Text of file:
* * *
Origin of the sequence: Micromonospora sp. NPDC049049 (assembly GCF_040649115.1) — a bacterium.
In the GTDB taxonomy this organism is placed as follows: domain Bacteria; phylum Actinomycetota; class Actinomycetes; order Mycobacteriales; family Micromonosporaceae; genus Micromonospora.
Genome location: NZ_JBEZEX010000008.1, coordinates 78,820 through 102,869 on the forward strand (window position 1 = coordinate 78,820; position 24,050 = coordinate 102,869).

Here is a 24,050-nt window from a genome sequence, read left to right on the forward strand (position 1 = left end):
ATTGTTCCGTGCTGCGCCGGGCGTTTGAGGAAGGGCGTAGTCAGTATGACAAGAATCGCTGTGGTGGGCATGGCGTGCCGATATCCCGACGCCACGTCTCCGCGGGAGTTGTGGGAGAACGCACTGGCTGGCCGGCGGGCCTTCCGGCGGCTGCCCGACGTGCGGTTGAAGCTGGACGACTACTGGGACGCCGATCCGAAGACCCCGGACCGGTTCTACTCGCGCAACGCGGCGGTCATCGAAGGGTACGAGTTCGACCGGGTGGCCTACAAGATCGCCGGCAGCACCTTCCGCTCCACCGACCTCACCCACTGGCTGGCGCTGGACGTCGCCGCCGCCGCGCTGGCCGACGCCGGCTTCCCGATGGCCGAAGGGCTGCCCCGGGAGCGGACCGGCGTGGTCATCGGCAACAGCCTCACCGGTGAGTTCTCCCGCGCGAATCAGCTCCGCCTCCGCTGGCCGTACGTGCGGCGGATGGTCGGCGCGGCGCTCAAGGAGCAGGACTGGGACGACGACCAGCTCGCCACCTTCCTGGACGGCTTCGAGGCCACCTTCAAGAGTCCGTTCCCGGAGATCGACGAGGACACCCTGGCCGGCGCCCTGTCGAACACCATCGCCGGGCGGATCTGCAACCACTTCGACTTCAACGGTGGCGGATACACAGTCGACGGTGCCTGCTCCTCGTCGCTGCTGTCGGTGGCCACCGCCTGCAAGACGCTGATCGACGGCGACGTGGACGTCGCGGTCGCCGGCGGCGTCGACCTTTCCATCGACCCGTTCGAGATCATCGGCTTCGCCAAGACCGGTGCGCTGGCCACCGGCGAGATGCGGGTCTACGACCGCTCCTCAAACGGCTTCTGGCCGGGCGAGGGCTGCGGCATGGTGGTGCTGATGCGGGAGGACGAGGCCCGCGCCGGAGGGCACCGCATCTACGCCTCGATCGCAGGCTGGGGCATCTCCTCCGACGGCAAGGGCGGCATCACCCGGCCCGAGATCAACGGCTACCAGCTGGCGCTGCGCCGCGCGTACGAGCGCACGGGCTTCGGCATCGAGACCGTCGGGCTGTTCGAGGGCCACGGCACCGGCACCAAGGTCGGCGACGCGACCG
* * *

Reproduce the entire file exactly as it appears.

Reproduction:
Origin of the sequence: Micromonospora sp. NPDC049049 (assembly GCF_040649115.1) — a bacterium.
In the GTDB taxonomy this organism is placed as follows: domain Bacteria; phylum Actinomycetota; class Actinomycetes; order Mycobacteriales; family Micromonosporaceae; genus Micromonospora.
Genome location: NZ_JBEZEX010000008.1, coordinates 78,820 through 102,869 on the forward strand (window position 1 = coordinate 78,820; position 24,050 = coordinate 102,869).

Here is a 24,050-nt window from a genome sequence, read left to right on the forward strand (position 1 = left end):
ATTGTTCCGTGCTGCGCCGGGCGTTTGAGGAAGGGCGTAGTCAGTATGACAAGAATCGCTGTGGTGGGCATGGCGTGCCGATATCCCGACGCCACGTCTCCGCGGGAGTTGTGGGAGAACGCACTGGCTGGCCGGCGGGCCTTCCGGCGGCTGCCCGACGTGCGGTTGAAGCTGGACGACTACTGGGACGCCGATCCGAAGACCCCGGACCGGTTCTACTCGCGCAACGCGGCGGTCATCGAAGGGTACGAGTTCGACCGGGTGGCCTACAAGATCGCCGGCAGCACCTTCCGCTCCACCGACCTCACCCACTGGCTGGCGCTGGACGTCGCCGCCGCCGCGCTGGCCGACGCCGGCTTCCCGATGGCCGAAGGGCTGCCCCGGGAGCGGACCGGCGTGGTCATCGGCAACAGCCTCACCGGTGAGTTCTCCCGCGCGAATCAGCTCCGCCTCCGCTGGCCGTACGTGCGGCGGATGGTCGGCGCGGCGCTCAAGGAGCAGGACTGGGACGACGACCAGCTCGCCACCTTCCTGGACGGCTTCGAGGCCACCTTCAAGAGTCCGTTCCCGGAGATCGACGAGGACACCCTGGCCGGCGCCCTGTCGAACACCATCGCCGGGCGGATCTGCAACCACTTCGACTTCAACGGTGGCGGATACACAGTCGACGGTGCCTGCTCCTCGTCGCTGCTGTCGGTGGCCACCGCCTGCAAGACGCTGATCGACGGCGACGTGGACGTCGCGGTCGCCGGCGGCGTCGACCTTTCCATCGACCCGTTCGAGATCATCGGCTTCGCCAAGACCGGTGCGCTGGCCACCGGCGAGATGCGGGTCTACGACCGCTCCTCAAACGGCTTCTGGCCGGGCGAGGGCTGCGGCATGGTGGTGCTGATGCGGGAGGACGAGGCCCGCGCCGGAGGGCACCGCATCTACGCCTCGATCGCAGGCTGGGGCATCTCCTCCGACGGCAAGGGCGGCATCACCCGGCCCGAGATCAACGGCTACCAGCTGGCGCTGCGCCGCGCGTACGAGCGCACGGGCTTCGGCATCGAGACCGTCGGGCTGTTCGAGGGCCACGGCACCGGCACCAAGGTCGGCGACGCGACCG